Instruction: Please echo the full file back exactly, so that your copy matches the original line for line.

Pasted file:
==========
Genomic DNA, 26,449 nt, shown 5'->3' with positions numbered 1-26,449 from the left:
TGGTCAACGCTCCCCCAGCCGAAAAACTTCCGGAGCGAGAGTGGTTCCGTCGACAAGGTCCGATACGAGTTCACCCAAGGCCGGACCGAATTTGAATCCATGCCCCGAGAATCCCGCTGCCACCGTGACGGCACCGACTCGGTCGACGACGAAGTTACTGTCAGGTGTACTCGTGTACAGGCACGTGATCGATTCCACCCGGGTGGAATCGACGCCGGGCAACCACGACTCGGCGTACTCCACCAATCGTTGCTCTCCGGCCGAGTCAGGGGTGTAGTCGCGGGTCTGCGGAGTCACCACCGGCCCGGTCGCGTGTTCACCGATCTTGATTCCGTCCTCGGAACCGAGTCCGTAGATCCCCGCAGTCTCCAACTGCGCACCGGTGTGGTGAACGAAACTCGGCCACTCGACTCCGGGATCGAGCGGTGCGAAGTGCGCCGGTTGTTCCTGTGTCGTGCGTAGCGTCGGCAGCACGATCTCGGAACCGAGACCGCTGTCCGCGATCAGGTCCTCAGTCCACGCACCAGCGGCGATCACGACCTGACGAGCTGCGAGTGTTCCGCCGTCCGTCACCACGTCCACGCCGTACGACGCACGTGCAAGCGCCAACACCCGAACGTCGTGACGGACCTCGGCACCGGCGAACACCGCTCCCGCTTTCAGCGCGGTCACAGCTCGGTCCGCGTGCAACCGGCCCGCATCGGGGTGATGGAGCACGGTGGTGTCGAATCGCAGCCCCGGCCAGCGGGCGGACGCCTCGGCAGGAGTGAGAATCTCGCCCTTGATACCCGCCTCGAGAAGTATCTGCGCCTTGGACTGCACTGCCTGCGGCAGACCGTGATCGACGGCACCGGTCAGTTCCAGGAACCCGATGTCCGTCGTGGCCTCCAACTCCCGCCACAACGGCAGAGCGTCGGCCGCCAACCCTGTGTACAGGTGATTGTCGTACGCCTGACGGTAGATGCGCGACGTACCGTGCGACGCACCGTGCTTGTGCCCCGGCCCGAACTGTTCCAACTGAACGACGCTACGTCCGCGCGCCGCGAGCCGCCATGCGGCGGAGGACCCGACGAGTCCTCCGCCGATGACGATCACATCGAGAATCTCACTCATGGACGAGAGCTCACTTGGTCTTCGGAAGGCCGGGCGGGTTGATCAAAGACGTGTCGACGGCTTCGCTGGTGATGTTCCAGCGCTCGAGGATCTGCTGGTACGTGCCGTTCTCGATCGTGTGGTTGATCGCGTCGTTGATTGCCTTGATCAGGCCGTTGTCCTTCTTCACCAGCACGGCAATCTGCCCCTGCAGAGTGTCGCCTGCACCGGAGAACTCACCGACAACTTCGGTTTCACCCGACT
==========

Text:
Genomic DNA, 26,449 nt, shown 5'->3' with positions numbered 1-26,449 from the left:
TGGTCAACGCTCCCCCAGCCGAAAAACTTCCGGAGCGAGAGTGGTTCCGTCGACAAGGTCCGATACGAGTTCACCCAAGGCCGGACCGAATTTGAATCCATGCCCCGAGAATCCCGCTGCCACCGTGACGGCACCGACTCGGTCGACGACGAAGTTACTGTCAGGTGTACTCGTGTACAGGCACGTGATCGATTCCACCCGGGTGGAATCGACGCCGGGCAACCACGACTCGGCGTACTCCACCAATCGTTGCTCTCCGGCCGAGTCAGGGGTGTAGTCGCGGGTCTGCGGAGTCACCACCGGCCCGGTCGCGTGTTCACCGATCTTGATTCCGTCCTCGGAACCGAGTCCGTAGATCCCCGCAGTCTCCAACTGCGCACCGGTGTGGTGAACGAAACTCGGCCACTCGACTCCGGGATCGAGCGGTGCGAAGTGCGCCGGTTGTTCCTGTGTCGTGCGTAGCGTCGGCAGCACGATCTCGGAACCGAGACCGCTGTCCGCGATCAGGTCCTCAGTCCACGCACCAGCGGCGATCACGACCTGACGAGCTGCGAGTGTTCCGCCGTCCGTCACCACGTCCACGCCGTACGACGCACGTGCAAGCGCCAACACCCGAACGTCGTGACGGACCTCGGCACCGGCGAACACCGCTCCCGCTTTCAGCGCGGTCACAGCTCGGTCCGCGTGCAACCGGCCCGCATCGGGGTGATGGAGCACGGTGGTGTCGAATCGCAGCCCCGGCCAGCGGGCGGACGCCTCGGCAGGAGTGAGAATCTCGCCCTTGATACCCGCCTCGAGAAGTATCTGCGCCTTGGACTGCACTGCCTGCGGCAGACCGTGATCGACGGCACCGGTCAGTTCCAGGAACCCGATGTCCGTCGTGGCCTCCAACTCCCGCCACAACGGCAGAGCGTCGGCCGCCAACCCTGTGTACAGGTGATTGTCGTACGCCTGACGGTAGATGCGCGACGTACCGTGCGACGCACCGTGCTTGTGCCCCGGCCCGAACTGTTCCAACTGAACGACGCTACGTCCGCGCGCCGCGAGCCGCCATGCGGCGGAGGACCCGACGAGTCCTCCGCCGATGACGATCACATCGAGAATCTCACTCATGGACGAGAGCTCACTTGGTCTTCGGAAGGCCGGGCGGGTTGATCAAAGACGTGTCGACGGCTTCGCTGGTGATGTTCCAGCGCTCGAGGATCTGCTGGTACGTGCCGTTCTCGATCGTGTGGTTGATCGCGTCGTTGATTGCCTTGATCAGGCCGTTGTCCTTCTTCACCAGCACGGCAATCTGCCCCTGCAGAGTGTCGCCTGCACCGGAGAACTCACCGACAACTTCGGTTTCACCCGACT